Living History Farm

Outside the Museum of the Rockies was a very cool Living History Farm.  The volunteers at this place continue to live and work in period dress and continue to do all the normal frontier chores that would have been common 150 years ago including growing all their own food and making homemade dishes from scratch that visitors can taste. I like places like this to really show visitors and their kids who grew up with the convenience of modern day civilization just what life was like out on the frontier. You can read all the books in the world and look at vintage photos but until you actually come to a historic site like this that has been preserved and continually used and see in this lifestyle in person you cant quite grasp just how much work every day life was.

We did a self tour of the home, all of the older ladies were buisy giving tours or doing end of the day chores to get ready to close up.  As we went through I was showing Cece what things were and they all seemed real impressed that I knew what everything was, its function and how to use it.  We explained that we were from New Mexico where a lot of this stuff is all still used.

A picture for my boss who grows and sells a lot of Heirloom variety vegetables at his hobby farm that takes up his spare time.  This was the last week of June and the growing season in Montana is fairly short so there wasnt a whole lot to look at just some rows of seedlings.  The old farmer told us they use everything they grow on site in the preparation of the meals. A real frontier farm would have been several times larger than this one, this one is just maintained as an example of the farming techniques of the day and doesn’t have to produce enough to fully support a family.

The back of the house shows just how narrow the rooms were indoors.  The staircase had to be very steep to not waste much floor space.

Several nice vintage appliances in the home like these Singer sewing machines.

One room was dedicated to cloth-making and had all the separating and spinning equipment you would need along with several examples of looms like this one.  There was also smaller kid sized looms for teaching the little ones how to weave.

What town or big farm could survive without a blacksmith around?  These guys were the high tech labor of the day, if anything needed fixed, built, or invented you had to call a black smith, now days you call your IT guy.  This guy was just a newbie and only making s hooks of various lengths,  I knew more about borax and forge welding than he did.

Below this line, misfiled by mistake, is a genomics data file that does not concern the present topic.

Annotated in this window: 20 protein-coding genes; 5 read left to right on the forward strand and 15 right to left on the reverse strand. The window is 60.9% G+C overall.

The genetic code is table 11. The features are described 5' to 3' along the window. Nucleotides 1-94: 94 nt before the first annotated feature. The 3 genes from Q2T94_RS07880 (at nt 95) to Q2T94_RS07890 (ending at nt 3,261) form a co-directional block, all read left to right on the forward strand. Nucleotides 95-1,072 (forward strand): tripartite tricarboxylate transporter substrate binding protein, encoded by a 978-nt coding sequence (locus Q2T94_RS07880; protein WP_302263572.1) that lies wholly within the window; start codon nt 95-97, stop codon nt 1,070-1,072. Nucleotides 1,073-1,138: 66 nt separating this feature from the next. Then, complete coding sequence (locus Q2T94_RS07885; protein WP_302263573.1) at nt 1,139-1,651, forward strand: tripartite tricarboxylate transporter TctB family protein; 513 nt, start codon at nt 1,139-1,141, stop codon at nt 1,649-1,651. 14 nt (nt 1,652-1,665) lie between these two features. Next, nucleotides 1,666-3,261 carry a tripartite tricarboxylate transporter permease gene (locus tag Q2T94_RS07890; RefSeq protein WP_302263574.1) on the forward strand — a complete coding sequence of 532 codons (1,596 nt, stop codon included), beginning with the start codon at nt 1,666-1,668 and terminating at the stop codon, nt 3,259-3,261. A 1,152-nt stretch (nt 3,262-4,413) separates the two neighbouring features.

Shoes for a giant horse, they also had some mining donkey shoes with the 3 inch long cone spikes for traction.

Outside was some beautiful landscaping, I have no idea what kind of flowers these are the ones below are bleeding hearts.


This was the building that I was most impressed by.  It doesn’t look like much but I am going to build one of these when I end up building my house 🙂 This is a root cellar and a design I’d never seen before.  From the front it looks like just a shed, inside it has very steep stairs down into the cool underground chaimber. The walls are stacked stone without morter with a vaulted ceiling.  I’m not exactly sure how the roof was constructed I would have liked to have seen that done or some in progress photos. Its not as deep as cellars I’ve been in back home only maybe 5 or 6 feet down but with the cooler temperatures in Montana this should be sufficient.  Instead it has a higher mound of earth piled up on the roof at ground level, better seen from the side profile below.

I like this design with the doorway at the top of the stairs better than modern ones I’ve seen with the door at the bottom, or the kind that open up and out which would take too much effort when covered with snow or as I get too old 😉

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